Starting a Courier Business is an exciting and viable opportunity. However, it does take some time and commitment, just like with any other business venture. If you would like to start your own self-employed courier business, then this article with give you a good idea of what it takes.
There are numerous opportunities to be successful in the delivery business. Your options include things such as being a self-employed owner-driver, working for an existing carrier delivery service on a outsource programme, or even owning your own fleet and managing employees who deliver for you. There are many choices of service to offer too, such as same-day delivery, next-day delivery, the standard three to five business days delivery ranging up to 15 days for a larger item that’s isn’t regularly stocked. It’s even viable to set up shop as a company who specialises in collecting and delivery between companies.
Let’s have a look at some of the things you should be considering when starting your own courier business:
The Industry Background
The courier industry is forever thriving with the majority of the market dominated by big international companies such as DHL, FedEx, UPS and TNT. However, there are still some smaller companies and individual self-employeed workers who also profit highly from working in this industry. They are successful as they slightly undercut the larger companies by offering a discount of the same service. Because the industry is thriving there is always a need for good quality and reasonably priced service.
Some of the bigger companies are now moving into the home delivery market. This sector has traditionally been a difficult area because the customers may not be at home when the delivery person calls the first, or maybe even second time around. More times and options are now being offered to customers, including evening delivery slots, to help guarantee that someone will be in rather than at work. This growth in the market has led to even more internet shopping and in turn even more need for couriers. With the digital world continuously growing and more people shopping online now more than ever, it’s no wonder people are considering entering the courier industry themselves
Options For Start-ups
Most new companies start from home, they offer local service with a personalised approach. This is often something that larger business in the industry struggles to achieve. Customers quickly build a relationship with smaller companies and therefore business is thriving. The majority of start-up companies are employees of companies that look to go it alone because they already have the extensive knowledge and understanding of how the industry works.
It’s extremely easy to rent a van and get started, especially if you have prior knowledge of the courier industry and know what’s required to gain customers. Building up your customer base is one of the first things to do once you have created a business plan. Starting from scratch can be difficult, this is because most new businesses fail within the first year.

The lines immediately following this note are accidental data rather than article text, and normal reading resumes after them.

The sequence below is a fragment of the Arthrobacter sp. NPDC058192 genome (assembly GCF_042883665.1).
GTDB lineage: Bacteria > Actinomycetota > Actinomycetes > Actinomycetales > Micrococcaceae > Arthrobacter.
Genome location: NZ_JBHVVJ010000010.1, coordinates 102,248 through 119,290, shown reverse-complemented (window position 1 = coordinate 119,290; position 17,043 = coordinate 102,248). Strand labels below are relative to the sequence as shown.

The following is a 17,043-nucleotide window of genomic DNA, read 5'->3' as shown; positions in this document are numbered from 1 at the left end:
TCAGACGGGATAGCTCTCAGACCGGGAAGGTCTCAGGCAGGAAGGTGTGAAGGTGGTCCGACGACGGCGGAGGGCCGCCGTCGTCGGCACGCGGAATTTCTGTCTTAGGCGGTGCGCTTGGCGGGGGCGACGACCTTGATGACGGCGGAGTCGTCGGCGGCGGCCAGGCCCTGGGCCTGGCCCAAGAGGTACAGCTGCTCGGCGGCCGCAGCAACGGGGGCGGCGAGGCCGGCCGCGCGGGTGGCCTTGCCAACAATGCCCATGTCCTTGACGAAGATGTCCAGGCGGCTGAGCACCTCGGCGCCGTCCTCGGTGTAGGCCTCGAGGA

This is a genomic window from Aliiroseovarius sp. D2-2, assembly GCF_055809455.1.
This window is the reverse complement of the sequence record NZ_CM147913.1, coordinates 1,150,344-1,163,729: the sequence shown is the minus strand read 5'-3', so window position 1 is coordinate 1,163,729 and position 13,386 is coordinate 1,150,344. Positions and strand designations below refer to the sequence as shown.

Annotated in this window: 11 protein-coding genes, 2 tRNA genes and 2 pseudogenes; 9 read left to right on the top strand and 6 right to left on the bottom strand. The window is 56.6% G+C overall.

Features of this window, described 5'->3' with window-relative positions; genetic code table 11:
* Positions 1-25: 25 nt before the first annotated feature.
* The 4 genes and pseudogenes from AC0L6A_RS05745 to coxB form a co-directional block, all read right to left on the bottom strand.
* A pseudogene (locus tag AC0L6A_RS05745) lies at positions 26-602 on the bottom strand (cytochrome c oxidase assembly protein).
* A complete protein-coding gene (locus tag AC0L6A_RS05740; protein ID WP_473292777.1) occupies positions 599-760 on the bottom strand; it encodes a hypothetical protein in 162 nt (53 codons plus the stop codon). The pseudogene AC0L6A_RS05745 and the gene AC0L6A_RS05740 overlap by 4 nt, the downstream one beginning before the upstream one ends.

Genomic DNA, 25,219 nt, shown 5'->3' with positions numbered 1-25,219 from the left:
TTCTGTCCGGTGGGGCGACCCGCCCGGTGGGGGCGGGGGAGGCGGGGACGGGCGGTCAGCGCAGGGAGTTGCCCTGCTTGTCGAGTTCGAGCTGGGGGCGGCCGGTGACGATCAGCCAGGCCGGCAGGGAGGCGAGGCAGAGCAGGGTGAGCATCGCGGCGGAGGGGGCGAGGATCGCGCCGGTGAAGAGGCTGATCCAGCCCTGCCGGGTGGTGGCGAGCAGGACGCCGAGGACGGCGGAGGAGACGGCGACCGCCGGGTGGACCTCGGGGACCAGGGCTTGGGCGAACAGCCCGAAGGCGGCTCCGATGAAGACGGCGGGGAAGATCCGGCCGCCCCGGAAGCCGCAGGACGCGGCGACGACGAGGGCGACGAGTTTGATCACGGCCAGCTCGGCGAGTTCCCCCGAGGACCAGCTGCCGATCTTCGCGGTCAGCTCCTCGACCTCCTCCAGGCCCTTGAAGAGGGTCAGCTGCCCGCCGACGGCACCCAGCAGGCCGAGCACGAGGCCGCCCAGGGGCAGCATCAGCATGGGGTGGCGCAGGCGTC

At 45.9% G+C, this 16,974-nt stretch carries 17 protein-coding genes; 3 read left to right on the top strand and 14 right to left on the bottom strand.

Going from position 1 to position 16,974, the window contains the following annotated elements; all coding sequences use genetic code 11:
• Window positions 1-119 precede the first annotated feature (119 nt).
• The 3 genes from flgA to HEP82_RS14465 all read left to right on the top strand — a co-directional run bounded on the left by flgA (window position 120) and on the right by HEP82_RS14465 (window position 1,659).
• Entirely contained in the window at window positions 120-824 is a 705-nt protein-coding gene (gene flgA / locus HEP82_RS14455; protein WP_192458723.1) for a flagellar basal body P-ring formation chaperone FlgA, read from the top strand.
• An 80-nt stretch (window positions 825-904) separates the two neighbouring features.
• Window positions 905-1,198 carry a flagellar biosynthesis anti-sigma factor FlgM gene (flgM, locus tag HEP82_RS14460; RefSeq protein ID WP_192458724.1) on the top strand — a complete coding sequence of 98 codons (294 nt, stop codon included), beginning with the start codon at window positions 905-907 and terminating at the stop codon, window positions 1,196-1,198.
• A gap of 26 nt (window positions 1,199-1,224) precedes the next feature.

When looking to start a courier service business it’s good to be familiar with the different forms of transport, these include:
- Self-employed couriers with own vans, this often requires the most investment.
- Running a fleet.
- Owner-drivers working for a transportation company.
- Courier employed via PAYE under a company.
- Motorcycle messengers.
- Cycle couriers, this works as a great way to environmentally friendly however the scope of work is very limited. You often see this is large cities.
How Do You Get Started As A Courier
The hardest part is trying to get your first customer. You need to be able to convince them you can do the job they need and be reliable. Without previous history, it can be hard to do this. This is where having prior experience really does come in handy as you can use references as a source of evidence. You need to spend an adequate amount of time researching the needs and wants of potential customers, all depending on what time of courier service you’re going to be providing. Are you going to be home-based or business based? Is the first question you should be thinking about. Will you be dealing with large parcels, small parcels and what time slots are you going to offer. Think about how many jobs you are going to be able to deal with on a daily basis, and make sure you keep your customers informed of the progress of their shipment. Creating or purchasing some courier software could be a good idea. Customers like to be able to track their expected parcels.
Start-up Costs And Requirements
The two main costs of getting started are your mode of transport and work uniforms. If you’re a courier then you’re also going to need the relevant insurance. This needs to cover both your van and the contents inside.
The main expense to get started is your main form of transportation and work clothes. If you’re a van courier, you’ll need a van together with the appropriate business insurance to insure not only your van but the contents you’re carrying as well as yourself. With this, you need to consider things such as Fleet Insurance if you’re going to be running more than one van at a time. You will find other start-up costs when you set up your business plan. When starting out, you will most likely be self-employed, so you are also going to need insurance for any missed deliveries and collections. It’s also a good idea to make sure you have a good breakdown cover in place, breaking down is a loss of money so you need to take an active approach when this happens. Ensuring the maintenance of your van/fleet is the place to start. Make sure you plan for any costs related to this. All businesses should look at public liability insurance to guard against third party unforeseen circumstances.
These are just a few of the things you should be considering when starting a courier service as a business. Do you have any others that you can share in the comments below?